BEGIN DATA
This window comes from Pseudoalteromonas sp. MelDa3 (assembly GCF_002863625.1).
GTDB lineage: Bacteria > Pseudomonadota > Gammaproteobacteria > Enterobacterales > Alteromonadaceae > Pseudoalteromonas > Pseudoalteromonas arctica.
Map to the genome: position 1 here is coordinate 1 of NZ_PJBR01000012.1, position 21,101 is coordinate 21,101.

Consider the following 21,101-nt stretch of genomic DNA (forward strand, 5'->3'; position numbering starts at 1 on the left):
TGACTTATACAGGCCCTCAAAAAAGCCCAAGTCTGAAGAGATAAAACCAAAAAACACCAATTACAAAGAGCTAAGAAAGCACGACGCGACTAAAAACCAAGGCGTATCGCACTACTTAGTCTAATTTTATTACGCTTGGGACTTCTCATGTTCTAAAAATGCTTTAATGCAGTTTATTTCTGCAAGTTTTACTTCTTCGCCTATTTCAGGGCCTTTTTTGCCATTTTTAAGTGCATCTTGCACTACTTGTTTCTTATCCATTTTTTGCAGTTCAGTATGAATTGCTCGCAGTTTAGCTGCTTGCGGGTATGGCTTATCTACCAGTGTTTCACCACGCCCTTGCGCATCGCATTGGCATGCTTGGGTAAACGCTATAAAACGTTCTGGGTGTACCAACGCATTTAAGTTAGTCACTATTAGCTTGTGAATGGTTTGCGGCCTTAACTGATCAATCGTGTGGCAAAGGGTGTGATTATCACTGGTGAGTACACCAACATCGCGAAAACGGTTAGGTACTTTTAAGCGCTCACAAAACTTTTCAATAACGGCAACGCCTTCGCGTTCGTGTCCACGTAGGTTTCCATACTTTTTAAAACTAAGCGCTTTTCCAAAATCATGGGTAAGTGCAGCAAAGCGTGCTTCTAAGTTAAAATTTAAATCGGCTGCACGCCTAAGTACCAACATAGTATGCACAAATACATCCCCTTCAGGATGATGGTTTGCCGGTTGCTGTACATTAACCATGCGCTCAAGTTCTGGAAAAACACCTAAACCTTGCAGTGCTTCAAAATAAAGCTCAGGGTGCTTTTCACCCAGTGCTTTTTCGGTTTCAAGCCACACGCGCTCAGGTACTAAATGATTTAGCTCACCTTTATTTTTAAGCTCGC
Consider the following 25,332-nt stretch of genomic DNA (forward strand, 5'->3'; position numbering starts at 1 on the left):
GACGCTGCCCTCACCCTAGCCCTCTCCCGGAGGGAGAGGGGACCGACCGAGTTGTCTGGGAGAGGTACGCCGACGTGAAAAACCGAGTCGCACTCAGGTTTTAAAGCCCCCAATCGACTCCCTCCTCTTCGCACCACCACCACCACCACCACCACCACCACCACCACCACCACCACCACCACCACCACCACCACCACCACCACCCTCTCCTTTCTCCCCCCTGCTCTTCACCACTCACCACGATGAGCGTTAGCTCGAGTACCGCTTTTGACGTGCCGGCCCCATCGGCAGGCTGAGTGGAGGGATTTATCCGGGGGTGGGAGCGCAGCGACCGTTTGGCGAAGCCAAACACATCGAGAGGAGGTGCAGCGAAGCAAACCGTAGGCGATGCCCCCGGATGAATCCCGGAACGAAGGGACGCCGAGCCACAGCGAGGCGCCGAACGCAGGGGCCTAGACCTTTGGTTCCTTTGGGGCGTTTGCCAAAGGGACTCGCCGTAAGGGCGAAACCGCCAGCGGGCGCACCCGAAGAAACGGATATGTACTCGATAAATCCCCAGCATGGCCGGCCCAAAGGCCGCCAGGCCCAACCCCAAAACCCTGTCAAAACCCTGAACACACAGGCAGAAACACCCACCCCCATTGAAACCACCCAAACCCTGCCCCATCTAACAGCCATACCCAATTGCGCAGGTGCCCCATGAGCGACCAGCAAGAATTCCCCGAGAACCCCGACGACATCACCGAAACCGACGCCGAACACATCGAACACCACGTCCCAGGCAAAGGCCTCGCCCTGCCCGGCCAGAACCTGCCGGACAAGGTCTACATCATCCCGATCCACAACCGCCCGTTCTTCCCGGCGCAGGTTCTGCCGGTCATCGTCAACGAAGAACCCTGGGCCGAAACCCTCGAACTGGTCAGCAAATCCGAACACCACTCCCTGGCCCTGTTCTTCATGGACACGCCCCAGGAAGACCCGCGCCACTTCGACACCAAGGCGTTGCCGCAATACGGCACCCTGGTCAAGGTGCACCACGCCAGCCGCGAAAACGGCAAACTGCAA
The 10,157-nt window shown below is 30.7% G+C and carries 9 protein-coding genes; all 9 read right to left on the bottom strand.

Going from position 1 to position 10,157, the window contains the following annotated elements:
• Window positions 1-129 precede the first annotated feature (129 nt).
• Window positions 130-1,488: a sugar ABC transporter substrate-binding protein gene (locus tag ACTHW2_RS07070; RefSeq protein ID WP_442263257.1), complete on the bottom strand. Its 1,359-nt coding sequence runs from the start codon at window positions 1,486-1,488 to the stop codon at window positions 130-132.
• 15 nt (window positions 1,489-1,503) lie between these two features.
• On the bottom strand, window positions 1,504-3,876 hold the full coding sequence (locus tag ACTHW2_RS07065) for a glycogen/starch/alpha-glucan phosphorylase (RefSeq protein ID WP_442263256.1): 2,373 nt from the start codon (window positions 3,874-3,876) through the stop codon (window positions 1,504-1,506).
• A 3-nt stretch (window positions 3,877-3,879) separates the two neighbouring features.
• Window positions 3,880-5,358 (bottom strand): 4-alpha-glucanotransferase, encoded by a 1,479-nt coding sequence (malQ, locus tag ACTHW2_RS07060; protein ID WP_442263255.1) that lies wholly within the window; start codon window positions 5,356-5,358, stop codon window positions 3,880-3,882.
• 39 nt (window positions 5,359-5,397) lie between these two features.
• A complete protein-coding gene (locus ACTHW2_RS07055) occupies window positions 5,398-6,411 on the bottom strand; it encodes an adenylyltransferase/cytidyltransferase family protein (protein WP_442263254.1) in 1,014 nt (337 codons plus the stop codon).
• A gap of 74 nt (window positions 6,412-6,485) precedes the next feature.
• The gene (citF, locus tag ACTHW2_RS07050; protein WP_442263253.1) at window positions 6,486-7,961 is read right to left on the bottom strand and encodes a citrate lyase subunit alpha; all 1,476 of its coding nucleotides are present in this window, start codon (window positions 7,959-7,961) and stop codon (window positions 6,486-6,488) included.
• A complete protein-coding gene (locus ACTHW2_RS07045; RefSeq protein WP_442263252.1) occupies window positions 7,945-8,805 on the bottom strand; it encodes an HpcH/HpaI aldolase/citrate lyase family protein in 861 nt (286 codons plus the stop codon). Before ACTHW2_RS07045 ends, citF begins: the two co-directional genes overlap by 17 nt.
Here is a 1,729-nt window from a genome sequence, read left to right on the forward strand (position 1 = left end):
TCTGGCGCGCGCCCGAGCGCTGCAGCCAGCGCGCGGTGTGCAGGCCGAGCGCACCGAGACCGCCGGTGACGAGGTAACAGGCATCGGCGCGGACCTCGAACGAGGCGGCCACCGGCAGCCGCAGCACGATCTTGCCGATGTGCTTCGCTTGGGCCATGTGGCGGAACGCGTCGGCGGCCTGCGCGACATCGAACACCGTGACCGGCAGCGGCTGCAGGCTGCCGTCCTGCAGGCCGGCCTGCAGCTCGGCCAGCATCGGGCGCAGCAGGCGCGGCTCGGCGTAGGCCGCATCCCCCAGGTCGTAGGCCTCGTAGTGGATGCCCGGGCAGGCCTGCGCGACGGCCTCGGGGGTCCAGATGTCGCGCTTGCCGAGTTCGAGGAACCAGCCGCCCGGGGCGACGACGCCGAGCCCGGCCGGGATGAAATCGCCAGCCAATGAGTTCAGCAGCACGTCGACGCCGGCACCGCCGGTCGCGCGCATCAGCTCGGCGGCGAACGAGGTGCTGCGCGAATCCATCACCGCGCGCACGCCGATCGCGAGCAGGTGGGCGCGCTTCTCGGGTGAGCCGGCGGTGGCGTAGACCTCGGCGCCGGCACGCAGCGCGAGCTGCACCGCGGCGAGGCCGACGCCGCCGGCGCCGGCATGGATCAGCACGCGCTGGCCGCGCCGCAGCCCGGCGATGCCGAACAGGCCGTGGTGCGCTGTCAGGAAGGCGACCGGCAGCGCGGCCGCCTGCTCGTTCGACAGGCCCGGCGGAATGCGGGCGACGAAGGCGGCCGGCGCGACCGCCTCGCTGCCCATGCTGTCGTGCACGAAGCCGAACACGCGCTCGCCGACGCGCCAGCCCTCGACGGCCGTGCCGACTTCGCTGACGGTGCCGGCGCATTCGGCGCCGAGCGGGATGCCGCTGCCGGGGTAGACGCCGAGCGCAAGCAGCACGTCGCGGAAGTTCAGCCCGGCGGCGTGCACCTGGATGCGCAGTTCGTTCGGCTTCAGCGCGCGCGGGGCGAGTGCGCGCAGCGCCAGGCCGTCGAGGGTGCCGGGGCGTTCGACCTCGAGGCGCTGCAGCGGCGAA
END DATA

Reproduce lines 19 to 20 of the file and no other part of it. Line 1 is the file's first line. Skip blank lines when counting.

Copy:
• The gene (citF, locus tag ACTHW2_RS07050; protein WP_442263253.1) at window positions 6,486-7,961 is read right to left on the bottom strand and encodes a citrate lyase subunit alpha; all 1,476 of its coding nucleotides are present in this window, start codon (window positions 7,959-7,961) and stop codon (window positions 6,486-6,488) included.
• A complete protein-coding gene (locus ACTHW2_RS07045; RefSeq protein WP_442263252.1) occupies window positions 7,945-8,805 on the bottom strand; it encodes an HpcH/HpaI aldolase/citrate lyase family protein in 861 nt (286 codons plus the stop codon). Before ACTHW2_RS07045 ends, citF begins: the two co-directional genes overlap by 17 nt.